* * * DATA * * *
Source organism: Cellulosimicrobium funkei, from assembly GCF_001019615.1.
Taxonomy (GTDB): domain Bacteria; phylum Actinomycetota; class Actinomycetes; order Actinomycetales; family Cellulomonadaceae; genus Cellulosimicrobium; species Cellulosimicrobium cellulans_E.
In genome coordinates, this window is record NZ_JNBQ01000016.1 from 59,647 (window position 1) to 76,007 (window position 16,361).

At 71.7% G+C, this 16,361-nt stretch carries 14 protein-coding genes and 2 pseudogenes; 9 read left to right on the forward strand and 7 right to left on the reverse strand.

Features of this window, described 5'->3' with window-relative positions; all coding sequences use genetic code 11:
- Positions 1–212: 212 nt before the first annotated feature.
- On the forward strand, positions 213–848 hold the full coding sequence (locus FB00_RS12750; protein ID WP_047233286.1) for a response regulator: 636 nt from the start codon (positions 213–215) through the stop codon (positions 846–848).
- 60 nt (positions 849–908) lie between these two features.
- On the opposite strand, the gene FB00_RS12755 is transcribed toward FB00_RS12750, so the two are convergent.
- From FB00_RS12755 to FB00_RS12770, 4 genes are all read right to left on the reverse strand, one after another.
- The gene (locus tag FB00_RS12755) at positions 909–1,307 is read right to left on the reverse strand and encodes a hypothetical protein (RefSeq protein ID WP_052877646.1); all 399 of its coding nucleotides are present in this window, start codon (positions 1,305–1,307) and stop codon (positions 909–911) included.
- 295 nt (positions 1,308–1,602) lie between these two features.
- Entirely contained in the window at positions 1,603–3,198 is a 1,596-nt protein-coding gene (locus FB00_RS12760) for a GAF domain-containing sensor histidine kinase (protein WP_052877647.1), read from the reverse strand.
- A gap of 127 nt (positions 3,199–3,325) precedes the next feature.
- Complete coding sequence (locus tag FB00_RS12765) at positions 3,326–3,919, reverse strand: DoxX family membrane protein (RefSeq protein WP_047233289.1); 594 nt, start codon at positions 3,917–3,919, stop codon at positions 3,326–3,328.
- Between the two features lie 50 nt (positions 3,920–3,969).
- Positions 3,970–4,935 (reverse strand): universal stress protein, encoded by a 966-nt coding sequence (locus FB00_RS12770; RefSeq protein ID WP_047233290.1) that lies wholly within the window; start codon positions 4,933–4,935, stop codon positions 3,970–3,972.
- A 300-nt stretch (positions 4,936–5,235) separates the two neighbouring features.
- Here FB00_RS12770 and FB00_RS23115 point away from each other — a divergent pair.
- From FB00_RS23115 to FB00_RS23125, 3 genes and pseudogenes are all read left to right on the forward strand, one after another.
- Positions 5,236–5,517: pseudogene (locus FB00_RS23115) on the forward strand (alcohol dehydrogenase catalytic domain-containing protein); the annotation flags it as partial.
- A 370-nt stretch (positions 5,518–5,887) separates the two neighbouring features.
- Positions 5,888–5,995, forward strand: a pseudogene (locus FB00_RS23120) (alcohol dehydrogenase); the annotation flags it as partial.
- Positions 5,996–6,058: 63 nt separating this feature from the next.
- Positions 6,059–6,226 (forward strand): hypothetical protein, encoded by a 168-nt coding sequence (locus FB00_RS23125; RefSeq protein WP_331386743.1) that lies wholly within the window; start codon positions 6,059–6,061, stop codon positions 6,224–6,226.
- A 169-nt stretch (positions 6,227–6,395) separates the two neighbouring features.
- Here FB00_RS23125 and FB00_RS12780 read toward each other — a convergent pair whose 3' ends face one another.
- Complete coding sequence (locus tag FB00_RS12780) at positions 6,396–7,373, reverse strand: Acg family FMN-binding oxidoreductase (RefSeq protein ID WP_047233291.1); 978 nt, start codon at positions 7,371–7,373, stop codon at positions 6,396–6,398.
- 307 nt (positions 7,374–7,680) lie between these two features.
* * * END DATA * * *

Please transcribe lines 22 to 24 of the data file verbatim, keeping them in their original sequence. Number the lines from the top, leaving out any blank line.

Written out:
- A 370-nt stretch (positions 5,518–5,887) separates the two neighbouring features.
- Positions 5,888–5,995, forward strand: a pseudogene (locus FB00_RS23120) (alcohol dehydrogenase); the annotation flags it as partial.
- Positions 5,996–6,058: 63 nt separating this feature from the next.